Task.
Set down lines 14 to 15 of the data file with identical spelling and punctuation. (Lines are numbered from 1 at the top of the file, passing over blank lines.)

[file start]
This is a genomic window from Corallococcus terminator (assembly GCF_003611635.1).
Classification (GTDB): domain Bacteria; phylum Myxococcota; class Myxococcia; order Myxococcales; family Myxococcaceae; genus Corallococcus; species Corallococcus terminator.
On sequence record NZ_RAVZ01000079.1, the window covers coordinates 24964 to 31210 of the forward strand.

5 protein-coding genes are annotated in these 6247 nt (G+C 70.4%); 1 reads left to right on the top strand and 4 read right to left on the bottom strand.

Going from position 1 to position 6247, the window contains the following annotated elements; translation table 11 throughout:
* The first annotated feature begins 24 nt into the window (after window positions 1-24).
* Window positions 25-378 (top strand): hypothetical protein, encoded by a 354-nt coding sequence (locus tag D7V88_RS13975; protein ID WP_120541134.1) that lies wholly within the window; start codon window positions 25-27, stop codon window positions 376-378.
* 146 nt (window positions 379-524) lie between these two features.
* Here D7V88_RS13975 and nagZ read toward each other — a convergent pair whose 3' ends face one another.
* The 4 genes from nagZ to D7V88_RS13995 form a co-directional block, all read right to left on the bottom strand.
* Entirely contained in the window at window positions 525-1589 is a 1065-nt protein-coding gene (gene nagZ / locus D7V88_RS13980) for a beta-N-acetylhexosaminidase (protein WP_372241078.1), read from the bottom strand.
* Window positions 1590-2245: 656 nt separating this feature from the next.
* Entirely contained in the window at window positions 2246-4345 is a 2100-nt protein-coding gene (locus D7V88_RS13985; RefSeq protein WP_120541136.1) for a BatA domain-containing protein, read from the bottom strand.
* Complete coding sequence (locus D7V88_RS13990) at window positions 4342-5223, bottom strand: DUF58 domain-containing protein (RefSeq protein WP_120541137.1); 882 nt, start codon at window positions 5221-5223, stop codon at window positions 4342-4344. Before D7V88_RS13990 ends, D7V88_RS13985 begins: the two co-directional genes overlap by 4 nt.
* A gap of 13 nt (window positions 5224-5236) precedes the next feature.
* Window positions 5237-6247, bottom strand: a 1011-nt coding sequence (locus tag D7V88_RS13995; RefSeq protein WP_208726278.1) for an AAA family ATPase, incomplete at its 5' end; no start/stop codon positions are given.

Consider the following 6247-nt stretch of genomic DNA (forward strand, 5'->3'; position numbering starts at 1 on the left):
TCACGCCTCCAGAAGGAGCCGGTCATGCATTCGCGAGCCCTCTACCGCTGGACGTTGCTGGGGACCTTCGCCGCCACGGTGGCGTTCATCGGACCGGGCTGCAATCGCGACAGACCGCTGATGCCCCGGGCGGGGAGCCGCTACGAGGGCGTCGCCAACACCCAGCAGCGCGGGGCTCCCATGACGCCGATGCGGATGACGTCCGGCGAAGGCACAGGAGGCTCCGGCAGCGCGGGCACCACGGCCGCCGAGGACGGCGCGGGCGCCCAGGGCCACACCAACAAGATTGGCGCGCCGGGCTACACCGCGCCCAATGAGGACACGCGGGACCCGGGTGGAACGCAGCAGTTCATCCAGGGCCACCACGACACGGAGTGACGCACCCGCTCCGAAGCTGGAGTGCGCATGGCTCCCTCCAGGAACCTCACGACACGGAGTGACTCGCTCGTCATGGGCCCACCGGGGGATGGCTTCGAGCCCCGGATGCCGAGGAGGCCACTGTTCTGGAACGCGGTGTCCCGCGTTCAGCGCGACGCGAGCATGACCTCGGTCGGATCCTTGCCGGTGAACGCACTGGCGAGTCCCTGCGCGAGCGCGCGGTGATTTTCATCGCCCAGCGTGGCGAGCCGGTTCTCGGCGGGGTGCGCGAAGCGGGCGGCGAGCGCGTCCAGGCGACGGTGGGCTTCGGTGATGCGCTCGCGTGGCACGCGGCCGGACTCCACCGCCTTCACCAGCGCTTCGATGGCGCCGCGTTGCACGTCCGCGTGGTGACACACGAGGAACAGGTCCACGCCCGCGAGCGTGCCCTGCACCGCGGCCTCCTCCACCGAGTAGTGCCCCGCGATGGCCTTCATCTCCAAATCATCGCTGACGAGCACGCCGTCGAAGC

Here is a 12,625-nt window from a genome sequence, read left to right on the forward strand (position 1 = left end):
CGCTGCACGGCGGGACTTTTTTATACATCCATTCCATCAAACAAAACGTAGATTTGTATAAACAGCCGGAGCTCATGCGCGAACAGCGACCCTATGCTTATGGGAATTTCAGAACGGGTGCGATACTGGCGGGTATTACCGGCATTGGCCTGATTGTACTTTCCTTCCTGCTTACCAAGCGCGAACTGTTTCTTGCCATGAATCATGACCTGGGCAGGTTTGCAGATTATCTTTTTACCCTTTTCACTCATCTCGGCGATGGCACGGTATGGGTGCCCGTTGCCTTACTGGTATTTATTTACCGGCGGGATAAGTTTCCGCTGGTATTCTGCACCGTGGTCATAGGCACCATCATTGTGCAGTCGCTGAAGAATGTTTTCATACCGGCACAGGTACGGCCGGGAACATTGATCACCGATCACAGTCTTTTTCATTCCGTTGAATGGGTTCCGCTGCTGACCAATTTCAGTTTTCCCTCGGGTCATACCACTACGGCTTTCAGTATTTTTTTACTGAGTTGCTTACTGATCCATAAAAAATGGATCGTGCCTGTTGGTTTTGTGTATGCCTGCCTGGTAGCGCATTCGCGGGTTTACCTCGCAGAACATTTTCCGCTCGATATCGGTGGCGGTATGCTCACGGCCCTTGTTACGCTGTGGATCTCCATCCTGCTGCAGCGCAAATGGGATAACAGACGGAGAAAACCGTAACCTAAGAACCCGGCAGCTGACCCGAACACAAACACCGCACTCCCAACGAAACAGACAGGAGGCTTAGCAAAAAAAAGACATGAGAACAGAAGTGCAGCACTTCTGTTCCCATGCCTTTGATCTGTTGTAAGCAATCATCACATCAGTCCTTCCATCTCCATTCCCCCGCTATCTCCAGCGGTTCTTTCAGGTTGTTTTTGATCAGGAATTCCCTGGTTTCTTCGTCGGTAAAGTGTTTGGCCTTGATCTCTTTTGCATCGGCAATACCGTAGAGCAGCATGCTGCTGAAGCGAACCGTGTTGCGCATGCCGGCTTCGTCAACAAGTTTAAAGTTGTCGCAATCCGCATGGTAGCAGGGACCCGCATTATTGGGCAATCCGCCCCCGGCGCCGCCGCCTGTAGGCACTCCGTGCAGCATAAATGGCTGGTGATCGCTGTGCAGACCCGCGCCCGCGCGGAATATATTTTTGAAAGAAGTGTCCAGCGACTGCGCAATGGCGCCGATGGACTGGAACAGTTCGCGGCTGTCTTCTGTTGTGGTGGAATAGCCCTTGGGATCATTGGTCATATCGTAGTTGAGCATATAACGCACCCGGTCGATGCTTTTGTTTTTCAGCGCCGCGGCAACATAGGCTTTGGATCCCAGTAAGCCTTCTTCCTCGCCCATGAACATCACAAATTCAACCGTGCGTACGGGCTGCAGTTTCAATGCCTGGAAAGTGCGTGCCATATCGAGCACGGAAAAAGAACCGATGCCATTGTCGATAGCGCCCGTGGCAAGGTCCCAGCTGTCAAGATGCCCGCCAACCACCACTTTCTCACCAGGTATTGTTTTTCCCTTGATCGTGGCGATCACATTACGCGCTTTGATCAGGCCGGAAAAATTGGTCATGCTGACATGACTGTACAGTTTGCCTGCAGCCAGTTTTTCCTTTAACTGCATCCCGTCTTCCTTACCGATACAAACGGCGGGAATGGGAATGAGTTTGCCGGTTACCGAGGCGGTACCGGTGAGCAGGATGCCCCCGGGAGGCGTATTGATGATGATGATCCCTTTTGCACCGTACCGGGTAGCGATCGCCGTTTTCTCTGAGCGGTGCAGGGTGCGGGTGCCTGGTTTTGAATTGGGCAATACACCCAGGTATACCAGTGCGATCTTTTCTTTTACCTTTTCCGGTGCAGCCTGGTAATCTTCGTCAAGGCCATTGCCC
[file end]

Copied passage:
* Complete coding sequence (locus D7V88_RS13990) at window positions 4342-5223, bottom strand: DUF58 domain-containing protein (RefSeq protein WP_120541137.1); 882 nt, start codon at window positions 5221-5223, stop codon at window positions 4342-4344. Before D7V88_RS13990 ends, D7V88_RS13985 begins: the two co-directional genes overlap by 4 nt.
* A gap of 13 nt (window positions 5224-5236) precedes the next feature.